In our study of Paul’s Letter to the Romans at White Fields, we have recently been looking at chapters 8, 9 and 10 which talk about divine election, predestination and how those relate to human responsibility. What these chapters teach is that God is sovereign over all things, and yet we are responsible for our actions.
In theological terms, this is called an “antinomy.” As opposed to a contradiction, antinomy refers to the tension between two things which seem at odds, but are yet both true at the same time. Antinomy is not to be confused with antinomianism (a rejection of, and even antagonism towards the moral commandments, rules and obligations which the Bible lays out. For more on antinomianism read: “Oh, How I Love Your Law” – the Role of the Law in the Life of a Believer)
John Stott writes that “few preachers have maintained this antinomy better than Charles Simeon of Cambridge, who said:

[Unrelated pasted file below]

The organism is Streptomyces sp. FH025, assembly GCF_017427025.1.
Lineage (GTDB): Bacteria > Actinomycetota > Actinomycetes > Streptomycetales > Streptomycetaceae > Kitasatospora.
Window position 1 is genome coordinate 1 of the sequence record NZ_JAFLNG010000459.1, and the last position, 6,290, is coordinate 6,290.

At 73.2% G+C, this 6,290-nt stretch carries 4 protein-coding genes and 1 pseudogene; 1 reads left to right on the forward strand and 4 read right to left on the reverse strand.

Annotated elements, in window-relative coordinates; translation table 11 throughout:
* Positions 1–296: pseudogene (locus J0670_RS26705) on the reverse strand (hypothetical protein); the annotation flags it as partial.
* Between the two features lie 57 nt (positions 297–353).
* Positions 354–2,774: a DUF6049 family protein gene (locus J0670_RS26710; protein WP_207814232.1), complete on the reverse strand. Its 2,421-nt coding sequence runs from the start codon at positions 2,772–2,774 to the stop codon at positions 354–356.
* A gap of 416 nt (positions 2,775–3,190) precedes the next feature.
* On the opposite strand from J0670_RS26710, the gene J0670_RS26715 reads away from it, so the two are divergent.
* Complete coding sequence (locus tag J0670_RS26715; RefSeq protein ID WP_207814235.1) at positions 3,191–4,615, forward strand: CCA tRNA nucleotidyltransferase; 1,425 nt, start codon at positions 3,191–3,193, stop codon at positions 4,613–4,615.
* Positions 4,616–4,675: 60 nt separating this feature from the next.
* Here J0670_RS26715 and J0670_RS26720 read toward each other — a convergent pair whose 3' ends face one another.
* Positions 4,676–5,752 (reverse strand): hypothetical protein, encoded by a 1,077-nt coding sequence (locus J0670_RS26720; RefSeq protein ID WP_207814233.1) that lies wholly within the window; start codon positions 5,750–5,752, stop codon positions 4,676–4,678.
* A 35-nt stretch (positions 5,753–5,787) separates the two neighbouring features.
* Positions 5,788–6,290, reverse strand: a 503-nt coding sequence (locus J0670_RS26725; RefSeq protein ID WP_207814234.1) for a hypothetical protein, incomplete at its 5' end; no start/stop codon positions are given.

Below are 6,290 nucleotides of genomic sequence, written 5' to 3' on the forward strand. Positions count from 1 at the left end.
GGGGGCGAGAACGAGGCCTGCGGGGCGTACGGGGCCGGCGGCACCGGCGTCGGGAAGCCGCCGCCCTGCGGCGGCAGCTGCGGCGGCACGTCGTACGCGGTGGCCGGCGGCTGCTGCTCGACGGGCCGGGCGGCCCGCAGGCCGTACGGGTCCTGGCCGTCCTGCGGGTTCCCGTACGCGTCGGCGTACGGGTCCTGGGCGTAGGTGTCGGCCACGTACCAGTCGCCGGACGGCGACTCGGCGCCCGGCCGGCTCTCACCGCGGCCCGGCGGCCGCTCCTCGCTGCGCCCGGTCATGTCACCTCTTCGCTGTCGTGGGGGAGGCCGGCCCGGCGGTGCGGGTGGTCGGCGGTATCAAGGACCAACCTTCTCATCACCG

‘When I come to a text which speaks of election, I delight myself in the doctrine of election. When the apostles exhort me to repentance and obedience, I give myself up to that.’ “
To illustrate this antinomy, Simeon borrowed an illustration from the Industrial Revolution:
‘As wheels in a complicated machine may move in opposite directions and yet subserve a common end, so may truths apparently opposite be perfectly reconcilable with each other, and equally subserve the purposes of God in the accomplishment of man’s salvation.’
Here is a short video we recorded in follow-up to a sermon which touched on the topics of predestination and election: